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Tsunami debris reveals one ocean, indivisible

The sheer power of the ocean and destructive tsunami force delivered a large floating dock to Oregon.

Last Friday was Oceans Day around the world and events both personal and global reminded me that an ocean like the Pacific creates a continuously evolving connectivity among human communities around its edges.

I live on the Oregon coast in Newport and last Tuesday a large piece of debris appeared on Agate Beach, not far from our house.  I went to look at it with my wife, Dr. Jessica Miller,  a marine scientist at the Hatfield Marine Science Center. It turned out to be a large floating dock torn from its moorings in the coastal fishing town of Misawa, Japan by the March 2011 tsunami.

A plaque identifying the Japanese dock that floated to Oregon's Agate Beach (below). Ed Backus via Flickr.
A plaque identifying the Japanese dock that floated to Oregon’s Agate Beach (below). Ed Backus via Flickr.

The Japanese marine life that floated on the dock to Pacific Coast

The interesting thing about the dock is that it had already been in the sea before the tsunami, and it carried an intact community of native Japanese marine life across the Pacific about 4,500 miles to our front doorstep —  from one fishing community to another.

We took some pictures of the fascinating marine creatures, and while we were exploring the dock a news crew from Portland arrived and we ended up on the evening news.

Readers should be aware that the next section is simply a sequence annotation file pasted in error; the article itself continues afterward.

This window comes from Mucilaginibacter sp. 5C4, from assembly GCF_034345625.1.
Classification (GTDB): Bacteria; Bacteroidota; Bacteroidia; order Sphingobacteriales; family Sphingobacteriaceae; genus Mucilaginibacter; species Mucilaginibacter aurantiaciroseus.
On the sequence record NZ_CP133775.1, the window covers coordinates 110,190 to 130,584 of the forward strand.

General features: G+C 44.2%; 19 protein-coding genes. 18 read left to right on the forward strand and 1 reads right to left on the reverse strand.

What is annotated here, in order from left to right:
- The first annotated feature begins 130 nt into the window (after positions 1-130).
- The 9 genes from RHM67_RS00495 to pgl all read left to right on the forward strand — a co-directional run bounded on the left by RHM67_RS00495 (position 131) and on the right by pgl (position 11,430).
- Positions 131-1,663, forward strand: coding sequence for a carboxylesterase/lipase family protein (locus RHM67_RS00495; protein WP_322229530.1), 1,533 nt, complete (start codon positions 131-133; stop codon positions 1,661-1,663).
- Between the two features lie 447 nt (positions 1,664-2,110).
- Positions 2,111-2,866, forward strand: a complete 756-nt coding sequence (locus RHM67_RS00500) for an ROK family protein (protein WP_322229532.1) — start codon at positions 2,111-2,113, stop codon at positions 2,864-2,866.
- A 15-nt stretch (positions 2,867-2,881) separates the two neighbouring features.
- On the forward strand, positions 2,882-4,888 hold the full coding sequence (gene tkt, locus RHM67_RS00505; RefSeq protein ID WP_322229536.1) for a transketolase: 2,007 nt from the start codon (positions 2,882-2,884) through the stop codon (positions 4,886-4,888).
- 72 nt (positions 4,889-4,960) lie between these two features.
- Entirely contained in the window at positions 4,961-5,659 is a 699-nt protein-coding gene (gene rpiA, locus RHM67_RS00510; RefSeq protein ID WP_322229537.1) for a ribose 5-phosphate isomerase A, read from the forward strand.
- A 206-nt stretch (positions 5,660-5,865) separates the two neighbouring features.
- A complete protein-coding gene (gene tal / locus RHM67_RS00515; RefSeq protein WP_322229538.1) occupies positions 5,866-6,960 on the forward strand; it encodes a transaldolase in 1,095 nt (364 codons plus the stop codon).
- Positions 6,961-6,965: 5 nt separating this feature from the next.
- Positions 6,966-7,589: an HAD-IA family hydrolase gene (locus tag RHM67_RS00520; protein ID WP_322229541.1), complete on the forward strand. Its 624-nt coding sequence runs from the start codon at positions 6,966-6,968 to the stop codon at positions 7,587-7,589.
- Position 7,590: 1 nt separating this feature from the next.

Marine life attached to the Japanese dock that floated across the Pacific Ocean
Marine life attached to the dock.

The next day Jessica organized a systematic sampling of the organisms with several of her colleagues from Oregon State University; by then, of course, they were concerned about invasive species, a real issue all around the Pacific and the globe. Over the next few days the invasives question grabbed national attention, picked up by over 900 news outlets including National Public Radio and NBC Nightly News.

The sheer power of the ocean and the destructive force of the tsunami was front and center again — this train car-sized object delivered to our shores from anything but an intact community. Misawa suffered enormous damage along with other communities along the Honshu coast. It turns out that there is a U.S. airbase in Misawa, a legacy of war and peace waged over the Pacific. U.S. service personnel reached out to local communities to offer assistance and support after the tsunami.

In 2005, I attended a meeting of the North Pacific Anadromous Fish Commission — the commission on salmon — in Hokkaido, northern Japan. This organization addresses cooperative management issues of widely shared salmon resources that link the entire North Pacific Ocean. We are, in fact, a single region in that sense, extending from California’s salmon rivers up around Alaska and the Bering Sea and south through Russia to salmon runs in Korea and northern Japan. What impressed me during our field trips was the high level of organization of local Japanese village fisheries cooperatives that operate coastal fisheries, process, and market local seafood products.

In fact, 10 years ago several U.S. foundations supported the exploration of how community-based fishing strategies in other countries around the world, including Japan, might apply to the United States.  This work led Ecotrust in 2005 to organize a national gathering of fishing communities in Sitka, Alaska, which ultimately led to the formation of the Community Fisheries Network.

Everybody is looking do away with that floating dock from Misawa — the marine life on it was burned off, and it’ll be dismantled soon. Rightly so. But it’s worth pausing to consider the Pacific Ocean that we share with one another and with other countries, and to remember its connective power, along with its destructive, disruptive force.  The opportunities to learn from other people and places around the Pacific will help us be better stewards, stay accountable to each other and adapt to the fast changing world.